Numbers for charts may not total 100% due to rounding.
* Note: Approximately 30,000 New Jersey students participated in the PARCC Algebra I assessment while in middle school. Thus, PARCC Math 8 outcomes are not representative of grade 8 performance as a whole.

Results from the PARCC assessment go beyond the old exams by providing parents with greater detail for each subject in which their child is excelling or may need support.

"We expect the scores to give parents a useful assessment of where their children are, and we encourage parents to use the individual score reports to work with teachers to support their children's development," said New Jersey Parent Teacher Association President Rose Acerra. "We all know that our children are much more than a single score, but the assessment results will present an opportunity to help our students reach higher achievement levels than we ever thought possible."

As results from future assessments are returned to school districts and parents much sooner, Commissioner Hespe noted how school leaders can use the data to improve instruction. For instance, teachers whose students struggle in a certain area may benefit from targeted professional development. Educators will soon be able to review large numbers of actual test questions, including how they were evaluated, which can help guide classroom instruction more toward critical-thinking and problem-solving skills the test demands.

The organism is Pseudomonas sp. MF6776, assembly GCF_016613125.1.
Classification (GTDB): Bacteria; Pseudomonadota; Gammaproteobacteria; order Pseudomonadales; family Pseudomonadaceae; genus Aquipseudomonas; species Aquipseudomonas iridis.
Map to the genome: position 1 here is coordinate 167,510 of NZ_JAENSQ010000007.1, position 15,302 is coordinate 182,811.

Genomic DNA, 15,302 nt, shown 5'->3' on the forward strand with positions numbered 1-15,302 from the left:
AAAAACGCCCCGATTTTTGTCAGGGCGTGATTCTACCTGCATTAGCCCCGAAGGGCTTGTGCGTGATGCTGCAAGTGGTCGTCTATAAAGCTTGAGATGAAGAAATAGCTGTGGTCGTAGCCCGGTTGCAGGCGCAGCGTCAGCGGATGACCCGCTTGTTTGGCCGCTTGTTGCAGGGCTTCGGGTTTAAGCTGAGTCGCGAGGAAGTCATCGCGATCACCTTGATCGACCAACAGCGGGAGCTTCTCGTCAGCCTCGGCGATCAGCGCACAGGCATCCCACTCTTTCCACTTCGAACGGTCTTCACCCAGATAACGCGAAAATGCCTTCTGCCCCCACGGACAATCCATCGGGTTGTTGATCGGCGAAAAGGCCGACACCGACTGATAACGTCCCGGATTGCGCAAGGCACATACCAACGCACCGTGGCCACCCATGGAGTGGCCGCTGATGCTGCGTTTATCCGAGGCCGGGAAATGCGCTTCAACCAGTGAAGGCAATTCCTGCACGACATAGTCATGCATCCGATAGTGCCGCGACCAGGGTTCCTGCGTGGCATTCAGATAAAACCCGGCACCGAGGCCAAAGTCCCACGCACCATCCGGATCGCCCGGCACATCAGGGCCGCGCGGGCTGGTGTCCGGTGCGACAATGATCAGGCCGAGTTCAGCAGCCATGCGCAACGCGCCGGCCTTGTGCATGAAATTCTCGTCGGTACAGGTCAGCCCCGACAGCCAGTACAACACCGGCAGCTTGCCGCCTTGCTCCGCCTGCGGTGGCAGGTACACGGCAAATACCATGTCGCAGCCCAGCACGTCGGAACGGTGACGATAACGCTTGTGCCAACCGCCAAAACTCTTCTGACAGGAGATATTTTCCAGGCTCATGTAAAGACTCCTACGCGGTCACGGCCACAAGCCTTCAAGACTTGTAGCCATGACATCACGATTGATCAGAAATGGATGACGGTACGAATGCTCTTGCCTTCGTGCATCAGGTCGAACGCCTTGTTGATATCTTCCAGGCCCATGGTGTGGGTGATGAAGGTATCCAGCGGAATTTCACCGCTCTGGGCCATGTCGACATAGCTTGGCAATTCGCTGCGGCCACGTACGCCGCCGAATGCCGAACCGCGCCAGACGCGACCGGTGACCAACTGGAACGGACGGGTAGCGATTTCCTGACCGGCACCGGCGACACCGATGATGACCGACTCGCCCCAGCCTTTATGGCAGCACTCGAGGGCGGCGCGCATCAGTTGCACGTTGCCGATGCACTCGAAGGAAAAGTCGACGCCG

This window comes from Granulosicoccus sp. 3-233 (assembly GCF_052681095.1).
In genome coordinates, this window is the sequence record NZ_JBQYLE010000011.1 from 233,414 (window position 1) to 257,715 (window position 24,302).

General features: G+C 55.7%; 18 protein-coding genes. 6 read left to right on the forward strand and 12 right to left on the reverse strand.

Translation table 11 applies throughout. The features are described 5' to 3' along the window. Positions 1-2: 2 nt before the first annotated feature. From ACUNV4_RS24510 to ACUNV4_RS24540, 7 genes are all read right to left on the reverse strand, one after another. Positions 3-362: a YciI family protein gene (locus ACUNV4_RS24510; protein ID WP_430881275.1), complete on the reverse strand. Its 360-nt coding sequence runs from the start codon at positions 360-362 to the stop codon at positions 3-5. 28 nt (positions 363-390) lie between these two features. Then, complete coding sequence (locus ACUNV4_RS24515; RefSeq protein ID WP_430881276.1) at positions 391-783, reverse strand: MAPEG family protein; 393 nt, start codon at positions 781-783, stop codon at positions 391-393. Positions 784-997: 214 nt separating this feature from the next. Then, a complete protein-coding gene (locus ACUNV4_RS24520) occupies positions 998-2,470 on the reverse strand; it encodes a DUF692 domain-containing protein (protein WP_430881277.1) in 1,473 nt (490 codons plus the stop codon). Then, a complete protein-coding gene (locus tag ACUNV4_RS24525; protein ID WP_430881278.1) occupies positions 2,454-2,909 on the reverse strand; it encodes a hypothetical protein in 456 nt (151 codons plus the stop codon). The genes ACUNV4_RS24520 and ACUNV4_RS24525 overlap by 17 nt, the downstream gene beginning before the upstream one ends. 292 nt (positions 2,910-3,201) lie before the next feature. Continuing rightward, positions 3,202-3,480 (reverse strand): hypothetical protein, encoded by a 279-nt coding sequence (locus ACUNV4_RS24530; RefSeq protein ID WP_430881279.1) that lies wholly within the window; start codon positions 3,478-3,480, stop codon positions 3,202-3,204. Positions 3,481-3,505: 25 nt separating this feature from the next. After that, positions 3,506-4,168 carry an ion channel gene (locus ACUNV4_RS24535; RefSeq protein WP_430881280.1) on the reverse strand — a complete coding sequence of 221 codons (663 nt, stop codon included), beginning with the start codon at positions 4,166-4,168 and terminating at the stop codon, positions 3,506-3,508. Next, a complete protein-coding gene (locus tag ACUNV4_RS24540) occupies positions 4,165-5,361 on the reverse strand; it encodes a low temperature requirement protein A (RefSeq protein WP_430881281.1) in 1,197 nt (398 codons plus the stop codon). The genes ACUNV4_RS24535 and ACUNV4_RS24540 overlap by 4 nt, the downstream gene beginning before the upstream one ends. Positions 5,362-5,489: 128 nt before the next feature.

"For local boards of education, the 2015 PARCC data can serve as an important starting point for an ongoing discussion about improving instruction," said Dr. Lawrence S. Feinsod, executive director of the New Jersey School Boards Association. "We urge our members to work with their administrative teams and teaching staffs to use this information to identify the strengths and weaknesses of curriculum and to ensure that professional development is aligned with the learning needs of their students."

Raising Expectations

With the previous NJASK test, there were some schools where every student was proficient, and some schools where a third of the study body received a perfect score. The HSPA test was more accurately a ninth-grade level evaluation.

"Parents and educators have been seeking a more thorough, accurate assessment like PARCC," said Commissioner Hespe.

In recent years, the College Board, makers of the SAT, as well as the ACT and the National Assessment for Educational Progress, each have reported that approximately four in 10 of New Jersey students are leaving high school fully prepared for college or career.